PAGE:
As the global demand for seafood continues to rise, there is an opportunity for Ireland to position itself as a producer of premium, sustainable seafood with a clean green branded image. In tandem with Bord Bia promotional activities, Irish seafood can develop a unique and differentiating brand in the internal market place. BIM has targeted the creation of an additional €50 million in value added sales by 2013 through a number of actions. For example, by encouraging the European fishing fleet to partner with Irish processors, value can be added to raw material here rather than shipping direct to the continent. This will provide logistical advantages to both parties. Also, BIM’s Seafood Processing Investment Scheme supports value-added investments in the sector. In 2011, investment in seafood processing amounted to €7 million, including State grant aid of €1.7 million. The 21 projects supported are projected to generate 191 jobs and increased sales of €38 million by 2014.

BIM’s Seafood Development Centre (SDC) has been open for two years now and in that time has brought market-led seafood innovation and new product development to the forefront in the Irish seafood industry. The SDC is working with over 330 large, small, and innovative start up companies to develop Ireland into an international seafood leader. New product sales [119]developed by the Centre are estimated at roughly €10 million per annum to date and growing. The Centre is also leading graduate placement and sustainable innovation through training programmes.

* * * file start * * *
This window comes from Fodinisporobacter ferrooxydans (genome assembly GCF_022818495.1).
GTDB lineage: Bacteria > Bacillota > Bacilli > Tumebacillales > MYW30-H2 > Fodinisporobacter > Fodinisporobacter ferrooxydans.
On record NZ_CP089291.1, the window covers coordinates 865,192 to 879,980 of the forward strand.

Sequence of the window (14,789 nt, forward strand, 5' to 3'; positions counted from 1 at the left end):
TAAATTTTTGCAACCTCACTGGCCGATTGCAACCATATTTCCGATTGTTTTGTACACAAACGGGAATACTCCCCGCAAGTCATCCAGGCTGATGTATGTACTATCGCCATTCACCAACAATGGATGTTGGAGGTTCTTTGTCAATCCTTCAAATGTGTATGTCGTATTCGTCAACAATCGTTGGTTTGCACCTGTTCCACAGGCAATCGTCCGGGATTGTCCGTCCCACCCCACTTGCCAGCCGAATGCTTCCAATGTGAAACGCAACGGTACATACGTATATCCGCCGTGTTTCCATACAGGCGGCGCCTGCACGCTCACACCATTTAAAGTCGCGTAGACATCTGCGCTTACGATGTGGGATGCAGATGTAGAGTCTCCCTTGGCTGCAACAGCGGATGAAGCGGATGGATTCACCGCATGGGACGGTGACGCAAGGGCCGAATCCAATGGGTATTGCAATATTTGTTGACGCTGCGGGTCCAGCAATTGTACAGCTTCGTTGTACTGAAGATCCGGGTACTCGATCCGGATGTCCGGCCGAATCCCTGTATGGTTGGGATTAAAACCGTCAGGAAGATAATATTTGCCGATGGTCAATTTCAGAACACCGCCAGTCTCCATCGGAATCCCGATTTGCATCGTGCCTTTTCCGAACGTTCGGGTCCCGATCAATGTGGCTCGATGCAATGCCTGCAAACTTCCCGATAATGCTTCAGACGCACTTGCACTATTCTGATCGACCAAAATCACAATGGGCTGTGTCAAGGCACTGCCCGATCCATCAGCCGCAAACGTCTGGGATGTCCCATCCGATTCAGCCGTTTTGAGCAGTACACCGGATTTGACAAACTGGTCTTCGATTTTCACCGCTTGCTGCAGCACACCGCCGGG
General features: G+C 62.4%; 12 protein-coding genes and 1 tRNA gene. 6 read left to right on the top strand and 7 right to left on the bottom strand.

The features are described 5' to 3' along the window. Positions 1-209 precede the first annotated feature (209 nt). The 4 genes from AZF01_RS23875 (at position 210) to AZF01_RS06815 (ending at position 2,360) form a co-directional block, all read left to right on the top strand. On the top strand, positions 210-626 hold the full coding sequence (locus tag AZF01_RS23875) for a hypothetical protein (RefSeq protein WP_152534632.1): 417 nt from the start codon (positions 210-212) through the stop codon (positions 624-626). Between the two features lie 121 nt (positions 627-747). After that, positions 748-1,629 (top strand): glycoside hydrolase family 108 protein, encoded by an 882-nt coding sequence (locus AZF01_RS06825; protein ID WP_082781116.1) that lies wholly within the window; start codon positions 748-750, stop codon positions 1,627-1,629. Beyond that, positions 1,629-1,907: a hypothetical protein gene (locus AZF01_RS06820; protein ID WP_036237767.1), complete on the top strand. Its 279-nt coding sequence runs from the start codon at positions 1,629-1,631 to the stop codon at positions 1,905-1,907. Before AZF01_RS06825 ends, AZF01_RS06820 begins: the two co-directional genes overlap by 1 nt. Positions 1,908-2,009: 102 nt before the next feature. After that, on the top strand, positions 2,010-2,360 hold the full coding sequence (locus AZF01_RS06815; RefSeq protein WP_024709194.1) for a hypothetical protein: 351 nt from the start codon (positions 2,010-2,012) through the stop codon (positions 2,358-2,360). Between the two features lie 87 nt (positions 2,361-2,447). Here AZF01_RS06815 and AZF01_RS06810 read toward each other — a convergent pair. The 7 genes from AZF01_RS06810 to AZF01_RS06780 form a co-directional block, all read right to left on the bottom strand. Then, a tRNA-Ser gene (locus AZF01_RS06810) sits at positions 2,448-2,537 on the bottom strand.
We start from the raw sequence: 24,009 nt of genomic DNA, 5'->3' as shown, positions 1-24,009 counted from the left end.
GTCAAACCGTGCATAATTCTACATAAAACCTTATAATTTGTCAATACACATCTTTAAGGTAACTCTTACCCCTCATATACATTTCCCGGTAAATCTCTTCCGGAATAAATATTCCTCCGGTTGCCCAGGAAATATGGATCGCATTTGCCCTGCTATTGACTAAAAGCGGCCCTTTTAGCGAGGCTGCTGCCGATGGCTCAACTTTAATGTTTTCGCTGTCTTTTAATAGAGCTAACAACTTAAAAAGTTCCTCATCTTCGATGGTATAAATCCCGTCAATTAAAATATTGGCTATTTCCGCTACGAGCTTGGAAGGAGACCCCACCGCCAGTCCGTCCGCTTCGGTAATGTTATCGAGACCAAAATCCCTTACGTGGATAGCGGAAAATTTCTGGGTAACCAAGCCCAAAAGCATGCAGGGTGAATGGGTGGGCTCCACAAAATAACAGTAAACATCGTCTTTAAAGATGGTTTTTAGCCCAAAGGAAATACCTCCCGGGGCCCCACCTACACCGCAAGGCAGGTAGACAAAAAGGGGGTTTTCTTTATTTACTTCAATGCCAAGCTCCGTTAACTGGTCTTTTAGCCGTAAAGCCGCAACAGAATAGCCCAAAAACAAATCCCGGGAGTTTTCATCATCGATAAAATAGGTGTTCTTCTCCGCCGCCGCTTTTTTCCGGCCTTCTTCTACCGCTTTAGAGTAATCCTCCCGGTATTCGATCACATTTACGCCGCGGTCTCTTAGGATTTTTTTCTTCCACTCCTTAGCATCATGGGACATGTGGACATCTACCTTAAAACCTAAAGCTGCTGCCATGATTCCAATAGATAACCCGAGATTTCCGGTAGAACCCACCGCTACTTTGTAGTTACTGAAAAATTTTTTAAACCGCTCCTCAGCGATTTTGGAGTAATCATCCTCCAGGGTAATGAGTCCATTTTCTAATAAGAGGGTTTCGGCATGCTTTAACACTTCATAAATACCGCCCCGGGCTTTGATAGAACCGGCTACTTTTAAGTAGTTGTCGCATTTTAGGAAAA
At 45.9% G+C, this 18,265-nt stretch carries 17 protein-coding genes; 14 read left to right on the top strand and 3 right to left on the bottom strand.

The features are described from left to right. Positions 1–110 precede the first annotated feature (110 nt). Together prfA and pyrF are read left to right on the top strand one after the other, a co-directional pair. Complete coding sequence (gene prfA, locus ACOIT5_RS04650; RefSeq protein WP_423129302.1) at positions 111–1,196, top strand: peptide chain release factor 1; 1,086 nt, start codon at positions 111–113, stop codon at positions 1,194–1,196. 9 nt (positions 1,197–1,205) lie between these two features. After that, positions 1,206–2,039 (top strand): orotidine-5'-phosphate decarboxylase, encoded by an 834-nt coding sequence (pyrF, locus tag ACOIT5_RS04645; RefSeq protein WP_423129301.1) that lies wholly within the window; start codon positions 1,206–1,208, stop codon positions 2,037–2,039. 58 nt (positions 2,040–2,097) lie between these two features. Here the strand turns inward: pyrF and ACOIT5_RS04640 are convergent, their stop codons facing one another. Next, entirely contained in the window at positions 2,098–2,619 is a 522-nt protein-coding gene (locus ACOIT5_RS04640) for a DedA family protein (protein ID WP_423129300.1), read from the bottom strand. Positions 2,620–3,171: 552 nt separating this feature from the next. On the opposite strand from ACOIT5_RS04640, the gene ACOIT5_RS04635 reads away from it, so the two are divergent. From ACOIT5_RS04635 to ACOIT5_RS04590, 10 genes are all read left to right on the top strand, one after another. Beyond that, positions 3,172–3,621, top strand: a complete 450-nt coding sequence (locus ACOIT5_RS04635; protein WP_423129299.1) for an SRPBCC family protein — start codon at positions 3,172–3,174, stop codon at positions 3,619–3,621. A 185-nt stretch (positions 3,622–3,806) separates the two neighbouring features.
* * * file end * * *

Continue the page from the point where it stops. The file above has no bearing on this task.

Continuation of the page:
In relation to scaling and competitiveness, there are 40 key Irish processing companies handling nearly 80% of seafood for the export and domestic markets. The companies range in size from €5 million to €50 million in turnover. There are a further 70 smaller companies operating at under €1 million in turnover. In contrast, the turnover of a typical European competitor is in the order of €20 million. The lack of scale in the Irish sector leads to higher production costs, lower investment in strategic areas of planning, business development, marketing and product innovation, all adversely affecting profitability. The peripheral location of the Irish seafood industry can, for companies relying on group logistics, result in a time to market from order to delivery of between 4 and 6 days, compared to 24 to 48 hours for a competitor based on mainland Europe. The effect of this is reflected in the average net profitability of Irish seafood processing companies which stands at 0.94% compared to that of European competitors which is typically between 4%-6%. Last month, BIM convened a workshop of senior managers of Irish seafood processing companies to consider these competitive disadvantages and to encourage the industry to work together to overcome them. I understand the workshop was well attended and very well received by all involved.

Ireland’s coastal areas reflect many of the central challenges facing the fisheries and aquaculture sectors both nationally and in the wider EU. To aid coastal communities face these challenges it is proposed under the Seafood Development OP 2007-2013 to form 6 Fisheries Local Action Groups (FLAGS) in 2012. These FLAG’s will operate in a bottom up approach, with the fishing communities having a major input into developing local strategies to tackle socio-economic problems in these areas while endeavouring to maintain economic prosperity and jobs in peripheral coastal communities. Grant aid of €1.6 million, co-financed by the European Fisheries Fund, will be made available to the FLAG’s to develop and implement their local strategies up to the end of 2015, leveraging an additional €0.7 million of private investment. This area of support is given a much greater emphasis under draft proposals for the new European Maritime and Fisheries Fund, to operate from 2014, and the level of future investment is likely to reflect this.